What Shakespeare Sounded Like to Shakespeare: Reconstructing the Bard’s Original Pronunciation

Colin Marshall hosts and produces Notebook on Cities and Culture and writes essays on cities, language, Asia, and men’s style. He’s at work on a book about Los Angeles, A Los Angeles Primer. Follow him on Twitter at @colinmarshall or on Facebook.



Make knowledge free & open. Share our posts with friends on Facebook, Twitter and other social media platforms:

by | Permalink | Comments (13) |

Choose a comment platform

Comments (13)
You can skip to the end and leave a response. Pinging is currently not allowed.
  1. me says . . . | April 17, 2014 / 12:23 pm

    “Received communication is the great communicator,” * Received Pronunciation. RP is the standard English accent (and that’s what he was speaking at the start).

  2. Sean says . . . | April 18, 2014 / 11:13 am

    A brief tour of British and Irish accents, you wouldn’t post a similar thread relating to Canada and the USA and neglect to mention USA in the title!

  3. Jen says . . . | April 18, 2014 / 11:18 am

    That is NOT a Scouse accent! I’m from Liverpool, and it just doesn’t even sound remotely Scouse. It’s something I’ve noticed; people who aren’t from Liverpool just can’t emulate the accent at all.

  4. Rolta says . . . | April 18, 2014 / 11:20 am

    Seriously bad understanding of the difference between Britain and England here – and that’s not even going into the stupidity of also listing “Northern Ireland” and Dublin under this banner, two places outside of Britain, one of them a city that has nothing to do with England whatsoever. I thought this was meant to be an intelligent website?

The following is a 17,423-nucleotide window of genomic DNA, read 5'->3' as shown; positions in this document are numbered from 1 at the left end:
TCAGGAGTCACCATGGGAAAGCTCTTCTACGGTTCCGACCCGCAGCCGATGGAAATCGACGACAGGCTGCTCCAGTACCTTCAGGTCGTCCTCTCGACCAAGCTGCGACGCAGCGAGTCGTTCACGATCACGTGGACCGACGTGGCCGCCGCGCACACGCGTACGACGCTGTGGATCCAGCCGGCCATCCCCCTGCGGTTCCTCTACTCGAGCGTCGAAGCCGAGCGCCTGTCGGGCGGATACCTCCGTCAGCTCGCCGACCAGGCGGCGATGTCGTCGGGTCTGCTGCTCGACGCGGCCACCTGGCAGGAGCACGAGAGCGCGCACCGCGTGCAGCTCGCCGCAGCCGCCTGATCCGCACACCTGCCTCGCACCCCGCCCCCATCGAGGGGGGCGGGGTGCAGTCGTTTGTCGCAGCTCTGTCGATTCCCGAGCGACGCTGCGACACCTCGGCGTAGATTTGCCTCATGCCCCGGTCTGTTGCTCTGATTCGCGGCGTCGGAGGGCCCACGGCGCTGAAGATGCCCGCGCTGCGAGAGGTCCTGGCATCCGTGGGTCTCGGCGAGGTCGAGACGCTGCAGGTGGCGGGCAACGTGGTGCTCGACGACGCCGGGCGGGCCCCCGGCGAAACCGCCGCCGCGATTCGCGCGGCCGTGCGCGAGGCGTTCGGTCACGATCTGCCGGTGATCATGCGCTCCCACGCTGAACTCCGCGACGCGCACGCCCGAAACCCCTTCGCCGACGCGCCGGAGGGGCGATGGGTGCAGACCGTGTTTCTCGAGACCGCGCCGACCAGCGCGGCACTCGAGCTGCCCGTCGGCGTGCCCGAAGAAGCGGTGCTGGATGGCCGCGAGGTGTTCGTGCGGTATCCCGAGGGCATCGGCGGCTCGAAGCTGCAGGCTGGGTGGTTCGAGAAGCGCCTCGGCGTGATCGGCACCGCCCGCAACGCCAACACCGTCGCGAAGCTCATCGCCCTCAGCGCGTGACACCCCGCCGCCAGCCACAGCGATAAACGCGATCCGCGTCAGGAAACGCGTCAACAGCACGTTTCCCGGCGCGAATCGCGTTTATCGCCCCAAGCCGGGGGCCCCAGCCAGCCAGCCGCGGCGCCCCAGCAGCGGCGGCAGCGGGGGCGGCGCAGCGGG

Please can you fix this, because it just perpetuates stupidity.

  5. Mandopants says . . . | April 18, 2014 / 11:58 am

    Rolta – what are you on about!? I think you’re the one perpetuating stupidity…

    Where does he confuse Britain and England!?

    This is a video about how people from the BRITISH ISLES (that’s Ireland, N. Ireland, Scotland, England and Wales) speak English (the language) in different ways.

  6. Matthew says . . . | April 18, 2014 / 12:03 pm

    “A Brief Tour of British and Irish Accents” should be the headline. The Republic of Ireland is not part of Britain – this is something which is very important for those of us who live there. The Republic of Ireland also has many different accents.

  7. John says . . . | April 18, 2014 / 2:10 pm

    Since when is Dublin British? Is New York Mexican? That’s so insulting, more so this weekend as it Easter, and people commemorate the 1916 Easter Rising.

  8. Michelle says . . . | April 18, 2014 / 2:39 pm